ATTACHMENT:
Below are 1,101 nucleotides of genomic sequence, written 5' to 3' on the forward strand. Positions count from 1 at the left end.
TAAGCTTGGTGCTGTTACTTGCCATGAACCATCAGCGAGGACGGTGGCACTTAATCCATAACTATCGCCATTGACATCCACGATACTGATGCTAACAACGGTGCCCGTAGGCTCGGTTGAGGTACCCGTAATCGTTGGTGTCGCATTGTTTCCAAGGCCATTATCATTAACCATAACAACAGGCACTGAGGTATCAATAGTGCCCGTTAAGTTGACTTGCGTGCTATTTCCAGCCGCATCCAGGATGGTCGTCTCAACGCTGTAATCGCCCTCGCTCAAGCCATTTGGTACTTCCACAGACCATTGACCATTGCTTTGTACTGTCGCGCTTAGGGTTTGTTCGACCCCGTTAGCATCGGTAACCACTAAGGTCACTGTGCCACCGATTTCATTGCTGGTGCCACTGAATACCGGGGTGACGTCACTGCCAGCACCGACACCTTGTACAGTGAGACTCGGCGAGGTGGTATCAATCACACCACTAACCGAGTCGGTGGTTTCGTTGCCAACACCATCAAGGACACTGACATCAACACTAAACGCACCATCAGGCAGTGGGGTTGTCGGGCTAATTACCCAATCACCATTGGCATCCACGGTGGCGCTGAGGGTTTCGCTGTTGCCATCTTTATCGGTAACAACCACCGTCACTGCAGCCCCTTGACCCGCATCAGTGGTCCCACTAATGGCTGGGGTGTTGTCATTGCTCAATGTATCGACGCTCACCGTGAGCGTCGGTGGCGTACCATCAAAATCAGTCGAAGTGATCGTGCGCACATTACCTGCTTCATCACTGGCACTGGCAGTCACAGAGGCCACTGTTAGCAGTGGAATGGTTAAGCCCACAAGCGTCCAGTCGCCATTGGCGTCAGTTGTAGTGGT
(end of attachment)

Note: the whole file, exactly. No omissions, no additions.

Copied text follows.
Below are 1,101 nucleotides of genomic sequence, written 5' to 3' on the forward strand. Positions count from 1 at the left end.
TAAGCTTGGTGCTGTTACTTGCCATGAACCATCAGCGAGGACGGTGGCACTTAATCCATAACTATCGCCATTGACATCCACGATACTGATGCTAACAACGGTGCCCGTAGGCTCGGTTGAGGTACCCGTAATCGTTGGTGTCGCATTGTTTCCAAGGCCATTATCATTAACCATAACAACAGGCACTGAGGTATCAATAGTGCCCGTTAAGTTGACTTGCGTGCTATTTCCAGCCGCATCCAGGATGGTCGTCTCAACGCTGTAATCGCCCTCGCTCAAGCCATTTGGTACTTCCACAGACCATTGACCATTGCTTTGTACTGTCGCGCTTAGGGTTTGTTCGACCCCGTTAGCATCGGTAACCACTAAGGTCACTGTGCCACCGATTTCATTGCTGGTGCCACTGAATACCGGGGTGACGTCACTGCCAGCACCGACACCTTGTACAGTGAGACTCGGCGAGGTGGTATCAATCACACCACTAACCGAGTCGGTGGTTTCGTTGCCAACACCATCAAGGACACTGACATCAACACTAAACGCACCATCAGGCAGTGGGGTTGTCGGGCTAATTACCCAATCACCATTGGCATCCACGGTGGCGCTGAGGGTTTCGCTGTTGCCATCTTTATCGGTAACAACCACCGTCACTGCAGCCCCTTGACCCGCATCAGTGGTCCCACTAATGGCTGGGGTGTTGTCATTGCTCAATGTATCGACGCTCACCGTGAGCGTCGGTGGCGTACCATCAAAATCAGTCGAAGTGATCGTGCGCACATTACCTGCTTCATCACTGGCACTGGCAGTCACAGAGGCCACTGTTAGCAGTGGAATGGTTAAGCCCACAAGCGTCCAGTCGCCATTGGCGTCAGTTGTAGTGGT